Danish schools prepare for a different kind of schoolyear

Danish schools prepare for a different kind of schoolyear

While educational facilities will do everything in their power to have in-person classes, the pandemic has led to a substantial rethink

Schools, their reopening and their future functioning are some of the most hotly debated and discussed topics in Europe – and have been since March when the coronavirus pandemic first hit the continent. For the time being, however, with students in summer recess, the topic sits on the back burner, while officials are quietly tinkering with ways to adapt schooling to the new reality forced upon us by COVID-19 and the related restrictions and lockdowns.

Combining in-person education with distance learning

Education experts in Denmark are of the firm opinion that physical presence is essential for one to receive a good education – be it in university or in school. That is why higher learning establishments in the country quickly went about adopting social distancing rules and measures that would allow them to remain open and functional for as long as possible.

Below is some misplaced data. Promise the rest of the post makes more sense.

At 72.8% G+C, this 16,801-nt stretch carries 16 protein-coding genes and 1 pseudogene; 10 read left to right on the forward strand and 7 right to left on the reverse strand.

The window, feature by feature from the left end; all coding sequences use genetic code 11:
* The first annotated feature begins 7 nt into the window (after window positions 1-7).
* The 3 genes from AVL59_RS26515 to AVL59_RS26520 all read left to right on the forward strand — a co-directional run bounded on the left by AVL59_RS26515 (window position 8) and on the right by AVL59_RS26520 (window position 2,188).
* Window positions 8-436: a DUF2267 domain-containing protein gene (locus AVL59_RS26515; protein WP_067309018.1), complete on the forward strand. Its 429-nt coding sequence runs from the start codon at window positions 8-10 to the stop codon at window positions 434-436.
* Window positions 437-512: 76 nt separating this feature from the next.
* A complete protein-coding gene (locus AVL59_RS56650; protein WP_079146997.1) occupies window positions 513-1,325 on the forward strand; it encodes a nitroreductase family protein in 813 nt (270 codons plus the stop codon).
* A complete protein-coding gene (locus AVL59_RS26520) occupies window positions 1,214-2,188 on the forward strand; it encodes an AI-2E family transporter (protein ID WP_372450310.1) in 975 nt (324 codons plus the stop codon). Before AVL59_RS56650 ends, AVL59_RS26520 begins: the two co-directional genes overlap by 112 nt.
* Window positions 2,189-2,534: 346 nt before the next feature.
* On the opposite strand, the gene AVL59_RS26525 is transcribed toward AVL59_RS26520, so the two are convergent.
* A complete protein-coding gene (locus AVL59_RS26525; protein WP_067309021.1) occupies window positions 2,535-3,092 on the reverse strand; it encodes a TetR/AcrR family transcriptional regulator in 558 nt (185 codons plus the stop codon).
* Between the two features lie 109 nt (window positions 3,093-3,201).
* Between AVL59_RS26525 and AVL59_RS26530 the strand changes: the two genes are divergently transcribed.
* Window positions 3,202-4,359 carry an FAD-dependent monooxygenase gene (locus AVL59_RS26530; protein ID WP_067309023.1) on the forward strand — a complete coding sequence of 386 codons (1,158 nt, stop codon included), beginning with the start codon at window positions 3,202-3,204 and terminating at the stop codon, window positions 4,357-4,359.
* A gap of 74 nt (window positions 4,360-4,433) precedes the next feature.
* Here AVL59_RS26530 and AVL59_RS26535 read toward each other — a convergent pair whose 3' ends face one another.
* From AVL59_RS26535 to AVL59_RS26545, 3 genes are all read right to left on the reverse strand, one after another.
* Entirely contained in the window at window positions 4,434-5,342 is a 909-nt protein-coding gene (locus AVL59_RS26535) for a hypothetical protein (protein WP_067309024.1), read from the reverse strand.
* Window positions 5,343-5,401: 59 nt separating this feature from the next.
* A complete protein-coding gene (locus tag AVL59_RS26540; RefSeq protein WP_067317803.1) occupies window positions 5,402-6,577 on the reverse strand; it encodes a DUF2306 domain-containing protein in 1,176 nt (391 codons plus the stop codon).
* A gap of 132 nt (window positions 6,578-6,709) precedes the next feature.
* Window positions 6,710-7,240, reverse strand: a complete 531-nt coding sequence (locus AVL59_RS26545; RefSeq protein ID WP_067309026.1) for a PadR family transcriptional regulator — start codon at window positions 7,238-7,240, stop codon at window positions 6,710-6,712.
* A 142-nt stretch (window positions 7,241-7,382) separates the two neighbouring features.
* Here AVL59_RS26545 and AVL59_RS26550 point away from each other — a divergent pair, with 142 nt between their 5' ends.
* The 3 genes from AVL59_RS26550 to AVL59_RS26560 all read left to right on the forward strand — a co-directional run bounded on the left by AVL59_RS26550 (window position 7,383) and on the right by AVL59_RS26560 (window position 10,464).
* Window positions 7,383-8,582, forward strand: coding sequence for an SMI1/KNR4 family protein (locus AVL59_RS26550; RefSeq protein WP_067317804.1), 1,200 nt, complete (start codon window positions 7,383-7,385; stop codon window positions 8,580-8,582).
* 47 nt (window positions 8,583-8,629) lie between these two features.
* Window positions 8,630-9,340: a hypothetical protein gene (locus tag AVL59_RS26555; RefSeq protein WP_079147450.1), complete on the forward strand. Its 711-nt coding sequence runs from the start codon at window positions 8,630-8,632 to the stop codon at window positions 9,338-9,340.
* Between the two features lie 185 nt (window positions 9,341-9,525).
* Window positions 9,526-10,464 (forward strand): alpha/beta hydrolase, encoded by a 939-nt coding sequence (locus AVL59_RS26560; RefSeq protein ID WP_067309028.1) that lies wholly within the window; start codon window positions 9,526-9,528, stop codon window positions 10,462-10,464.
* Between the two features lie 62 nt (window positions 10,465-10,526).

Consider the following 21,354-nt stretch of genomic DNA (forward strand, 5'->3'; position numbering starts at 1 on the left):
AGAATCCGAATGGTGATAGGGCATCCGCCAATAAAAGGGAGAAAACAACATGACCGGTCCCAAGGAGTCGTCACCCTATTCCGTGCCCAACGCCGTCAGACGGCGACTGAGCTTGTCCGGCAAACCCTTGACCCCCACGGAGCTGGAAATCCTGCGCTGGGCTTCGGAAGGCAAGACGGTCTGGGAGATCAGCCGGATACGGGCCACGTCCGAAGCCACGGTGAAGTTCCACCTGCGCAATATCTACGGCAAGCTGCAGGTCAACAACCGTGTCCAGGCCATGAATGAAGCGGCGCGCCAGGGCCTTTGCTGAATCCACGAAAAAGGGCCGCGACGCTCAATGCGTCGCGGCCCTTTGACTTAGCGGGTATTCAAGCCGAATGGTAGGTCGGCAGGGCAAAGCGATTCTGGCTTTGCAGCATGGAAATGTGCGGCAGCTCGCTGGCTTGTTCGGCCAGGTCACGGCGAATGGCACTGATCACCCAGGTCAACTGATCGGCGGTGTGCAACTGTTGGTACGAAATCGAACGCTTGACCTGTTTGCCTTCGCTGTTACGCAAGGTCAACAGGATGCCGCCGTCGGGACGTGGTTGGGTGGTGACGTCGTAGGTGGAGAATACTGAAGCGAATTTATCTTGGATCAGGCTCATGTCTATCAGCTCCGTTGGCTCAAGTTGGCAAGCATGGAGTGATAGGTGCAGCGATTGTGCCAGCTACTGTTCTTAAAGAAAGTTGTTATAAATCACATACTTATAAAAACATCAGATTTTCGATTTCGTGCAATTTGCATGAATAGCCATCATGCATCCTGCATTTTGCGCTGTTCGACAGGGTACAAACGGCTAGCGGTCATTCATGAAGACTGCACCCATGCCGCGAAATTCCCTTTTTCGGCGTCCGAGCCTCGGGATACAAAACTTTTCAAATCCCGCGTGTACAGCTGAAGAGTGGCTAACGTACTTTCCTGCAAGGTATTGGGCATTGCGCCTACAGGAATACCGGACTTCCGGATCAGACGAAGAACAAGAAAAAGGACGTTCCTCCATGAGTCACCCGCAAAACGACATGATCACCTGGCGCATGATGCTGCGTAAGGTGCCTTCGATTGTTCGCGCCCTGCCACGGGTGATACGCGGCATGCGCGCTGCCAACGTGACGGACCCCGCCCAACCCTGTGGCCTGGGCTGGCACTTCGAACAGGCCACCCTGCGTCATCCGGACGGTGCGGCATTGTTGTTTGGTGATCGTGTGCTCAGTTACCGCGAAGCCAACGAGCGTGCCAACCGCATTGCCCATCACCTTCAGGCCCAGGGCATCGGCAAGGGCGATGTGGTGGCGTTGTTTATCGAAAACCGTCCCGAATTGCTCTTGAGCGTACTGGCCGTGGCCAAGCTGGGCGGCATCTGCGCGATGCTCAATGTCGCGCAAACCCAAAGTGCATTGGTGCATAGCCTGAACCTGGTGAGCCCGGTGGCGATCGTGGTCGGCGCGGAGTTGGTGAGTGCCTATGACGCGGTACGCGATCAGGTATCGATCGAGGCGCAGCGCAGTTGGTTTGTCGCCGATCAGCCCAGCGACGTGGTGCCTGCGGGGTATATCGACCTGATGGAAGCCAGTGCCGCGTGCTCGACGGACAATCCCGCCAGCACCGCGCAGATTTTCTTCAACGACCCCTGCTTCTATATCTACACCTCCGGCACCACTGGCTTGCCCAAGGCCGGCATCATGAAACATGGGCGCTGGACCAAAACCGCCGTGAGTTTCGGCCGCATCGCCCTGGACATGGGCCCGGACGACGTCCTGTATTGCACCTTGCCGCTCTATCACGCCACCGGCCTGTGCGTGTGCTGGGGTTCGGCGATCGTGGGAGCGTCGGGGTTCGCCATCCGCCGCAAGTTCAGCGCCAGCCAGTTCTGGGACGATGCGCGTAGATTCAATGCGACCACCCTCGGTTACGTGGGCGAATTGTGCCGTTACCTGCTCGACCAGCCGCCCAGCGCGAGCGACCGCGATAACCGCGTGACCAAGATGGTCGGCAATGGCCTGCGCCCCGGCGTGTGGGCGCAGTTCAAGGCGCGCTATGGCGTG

Yet with the beginning of the next school year on the horizon, new questions are emerging – most notably, how will schools and universities go about enforcing rules in the long-term and how will they successfully implement different distance learning methods.

Universities, for example, are set to follow a high number of tight regulations, stipulating how many people can be present in a single room at any given time, as well as the distance that they must keep between each other. Yet the reliance on digital technology and distance learning will not disappear, as different alternative teaching methods will remain a key component of education for the foreseeable future.

New students will also be guaranteed in-person attendance in Denmark’s universities, as a fully digitized experience might prove especially harmful to their enthusiasm as well as to the ultimate results of the curriculum.



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